Seasons in Miyama

If there is one theme that can be felt throughout all aspects of Japanese culture, it is the seasons. The Japanese have made enjoying the seasons into an art form, and if you look at the details whilst in Japan you’ll notice these seasonal tones everywhere: on Kimono patterns, in pottery, on wall hangings and in the food served in restaurants and Japanese homes. Even the colour of the train drivers’ uniforms changes with the seasons in Japan.

Broadly speaking, Japan has the same four seasons that all temperate parts of the world go through, but they can be sub-divided a bit more. This is what a typical year looks like in Miyama.

Spring starts at the end of March, as the cold of winter starts to give way and the snow that has been on the ground for much of the winter melts away. On the higher mountains there can still be some snow until May. As spring arrives a wide variety of flowers and herbs sprout from the previously snow-covered earth. Many of these are edible, and you can find the people of Miyama bent over picking mugwort (Yomogi), which is said to clean the blood and keep insects from biting you, it’s also delicious as fried Tempura.

During late May and early April the temperature will often get up in the high teens (centigrade) during the day, but beware of the cold at night when the temperature drops rapidly. In early to mid-April the cherry blossom (Sakura) appears and it’s time to picnic and celebrate the warmth after the long cold winter. It’s also time to start preparing the fields for the rice harvest.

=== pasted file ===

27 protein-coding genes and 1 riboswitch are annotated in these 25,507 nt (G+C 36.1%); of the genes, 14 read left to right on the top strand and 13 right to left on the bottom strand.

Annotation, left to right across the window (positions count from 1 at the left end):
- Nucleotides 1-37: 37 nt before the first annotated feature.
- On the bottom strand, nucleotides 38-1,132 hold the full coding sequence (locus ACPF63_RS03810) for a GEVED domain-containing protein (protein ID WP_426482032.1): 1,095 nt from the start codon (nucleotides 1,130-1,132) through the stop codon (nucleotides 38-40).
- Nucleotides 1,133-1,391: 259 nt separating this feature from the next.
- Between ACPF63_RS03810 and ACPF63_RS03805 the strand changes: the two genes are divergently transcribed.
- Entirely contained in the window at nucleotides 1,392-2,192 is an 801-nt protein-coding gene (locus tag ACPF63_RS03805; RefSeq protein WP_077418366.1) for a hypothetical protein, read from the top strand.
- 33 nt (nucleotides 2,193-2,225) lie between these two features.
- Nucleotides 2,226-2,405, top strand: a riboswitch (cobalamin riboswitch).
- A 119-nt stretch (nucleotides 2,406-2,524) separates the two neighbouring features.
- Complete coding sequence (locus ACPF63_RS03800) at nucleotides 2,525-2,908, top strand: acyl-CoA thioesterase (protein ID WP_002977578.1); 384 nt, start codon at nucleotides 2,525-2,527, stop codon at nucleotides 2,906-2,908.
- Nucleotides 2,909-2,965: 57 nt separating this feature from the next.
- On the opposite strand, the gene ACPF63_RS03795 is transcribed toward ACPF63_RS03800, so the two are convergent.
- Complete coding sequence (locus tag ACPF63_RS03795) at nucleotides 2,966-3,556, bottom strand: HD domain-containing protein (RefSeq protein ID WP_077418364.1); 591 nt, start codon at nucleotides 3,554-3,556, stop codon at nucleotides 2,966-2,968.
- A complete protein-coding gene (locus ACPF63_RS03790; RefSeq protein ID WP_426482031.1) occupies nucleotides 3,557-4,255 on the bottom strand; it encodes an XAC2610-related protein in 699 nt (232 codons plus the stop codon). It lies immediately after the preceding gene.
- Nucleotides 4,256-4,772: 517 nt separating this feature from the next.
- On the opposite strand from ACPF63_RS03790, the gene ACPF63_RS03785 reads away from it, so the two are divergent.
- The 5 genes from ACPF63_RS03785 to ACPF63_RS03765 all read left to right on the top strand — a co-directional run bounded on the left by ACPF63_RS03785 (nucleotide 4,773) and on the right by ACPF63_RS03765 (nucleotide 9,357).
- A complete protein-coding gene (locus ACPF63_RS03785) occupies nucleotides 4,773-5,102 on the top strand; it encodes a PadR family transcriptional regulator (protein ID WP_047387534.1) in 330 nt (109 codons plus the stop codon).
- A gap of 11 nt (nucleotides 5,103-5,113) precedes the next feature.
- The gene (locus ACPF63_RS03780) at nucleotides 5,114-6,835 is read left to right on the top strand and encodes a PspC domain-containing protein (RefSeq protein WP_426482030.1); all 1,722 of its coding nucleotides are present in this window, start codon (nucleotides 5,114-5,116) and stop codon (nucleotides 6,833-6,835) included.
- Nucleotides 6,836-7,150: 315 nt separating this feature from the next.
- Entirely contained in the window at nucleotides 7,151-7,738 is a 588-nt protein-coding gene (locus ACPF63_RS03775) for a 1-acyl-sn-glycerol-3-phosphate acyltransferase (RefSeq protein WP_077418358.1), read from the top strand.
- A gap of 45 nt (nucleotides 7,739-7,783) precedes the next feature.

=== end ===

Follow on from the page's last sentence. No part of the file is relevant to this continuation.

By the start of May the temperature is often climbing into the mid-twenties during the day and it’s t-shirt weather. This season, known as Shinroku or ‘new green’, is when the deciduous trees put out their new leaves and the hills take on a stunning vivid light green hue.

This is one of the best times to come to Japan and avoid the worst of the cherry blossom crowds, but still get the great spring weather. This is also the time of year that most farmers plant their rice seedlings.

By mid-June it’s hot and starting to get humid, the temperature can be up to the early thirties. Around this time the rainy season begins and typically that means a lot of rain, high humidity and not much fun to be had outdoors.

Around mid-July the rainy season typically gives way to summer and it’s genuinely hot and humid – in the mid-thirties or even high thirties in Kyoto or Tokyo City. This heat will continue throughout August, and the Japanese like to head to mountain retreats like Miyama during this time to avoid the worst of the summer heat and cool off in the river. In Miyama there is usually a cool breeze blowing and at night even in mid-summer you will need a blanket, whereas in Kyoto City you cannot sleep without air conditioning. The rice plants grow tall and green and start forming the rice at the top of their stalks.

There are a lot of festivals during the summer such as Obon (15th August), in which people dance to welcome the spirits of their ancestors back from the spirit world. Each area of Japan has its own traditional version of the dance and Miyama has several, depending on the village in question. On the 16th the spirits must return to the other world and in Kyoto City they are sent on their way by the Daimonji Yaki – fires that are lit up around the cites surrounding mountains.